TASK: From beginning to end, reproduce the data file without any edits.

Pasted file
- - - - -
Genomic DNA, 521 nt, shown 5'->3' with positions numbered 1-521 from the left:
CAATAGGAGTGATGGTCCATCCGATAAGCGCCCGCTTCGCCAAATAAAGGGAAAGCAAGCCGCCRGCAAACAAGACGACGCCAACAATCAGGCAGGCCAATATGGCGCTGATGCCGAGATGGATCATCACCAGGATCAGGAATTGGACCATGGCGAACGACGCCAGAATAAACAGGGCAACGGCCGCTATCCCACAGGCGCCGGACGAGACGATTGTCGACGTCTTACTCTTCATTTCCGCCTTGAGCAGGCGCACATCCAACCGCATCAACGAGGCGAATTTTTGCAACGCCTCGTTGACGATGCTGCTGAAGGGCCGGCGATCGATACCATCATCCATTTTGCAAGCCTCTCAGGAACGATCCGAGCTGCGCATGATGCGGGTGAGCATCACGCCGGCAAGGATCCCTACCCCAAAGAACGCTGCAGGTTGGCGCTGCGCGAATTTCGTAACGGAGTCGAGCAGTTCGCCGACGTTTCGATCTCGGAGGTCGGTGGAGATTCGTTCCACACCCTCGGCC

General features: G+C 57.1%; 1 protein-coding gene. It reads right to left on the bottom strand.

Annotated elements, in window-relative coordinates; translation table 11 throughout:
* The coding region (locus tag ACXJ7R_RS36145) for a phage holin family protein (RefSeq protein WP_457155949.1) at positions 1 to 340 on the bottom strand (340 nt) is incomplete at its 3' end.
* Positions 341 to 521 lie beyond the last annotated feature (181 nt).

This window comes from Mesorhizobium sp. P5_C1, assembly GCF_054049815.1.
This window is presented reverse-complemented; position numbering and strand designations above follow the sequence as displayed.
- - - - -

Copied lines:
Genomic DNA, 521 nt, shown 5'->3' with positions numbered 1-521 from the left:
CAATAGGAGTGATGGTCCATCCGATAAGCGCCCGCTTCGCCAAATAAAGGGAAAGCAAGCCGCCRGCAAACAAGACGACGCCAACAATCAGGCAGGCCAATATGGCGCTGATGCCGAGATGGATCATCACCAGGATCAGGAATTGGACCATGGCGAACGACGCCAGAATAAACAGGGCAACGGCCGCTATCCCACAGGCGCCGGACGAGACGATTGTCGACGTCTTACTCTTCATTTCCGCCTTGAGCAGGCGCACATCCAACCGCATCAACGAGGCGAATTTTTGCAACGCCTCGTTGACGATGCTGCTGAAGGGCCGGCGATCGATACCATCATCCATTTTGCAAGCCTCTCAGGAACGATCCGAGCTGCGCATGATGCGGGTGAGCATCACGCCGGCAAGGATCCCTACCCCAAAGAACGCTGCAGGTTGGCGCTGCGCGAATTTCGTAACGGAGTCGAGCAGTTCGCCGACGTTTCGATCTCGGAGGTCGGTGGAGATTCGTTCCACACCCTCGGCC

General features: G+C 57.1%; 1 protein-coding gene. It reads right to left on the bottom strand.

Annotated elements, in window-relative coordinates; translation table 11 throughout:
* The coding region (locus tag ACXJ7R_RS36145) for a phage holin family protein (RefSeq protein WP_457155949.1) at positions 1 to 340 on the bottom strand (340 nt) is incomplete at its 3' end.
* Positions 341 to 521 lie beyond the last annotated feature (181 nt).

This window comes from Mesorhizobium sp. P5_C1, assembly GCF_054049815.1.
This window is presented reverse-complemented; position numbering and strand designations above follow the sequence as displayed.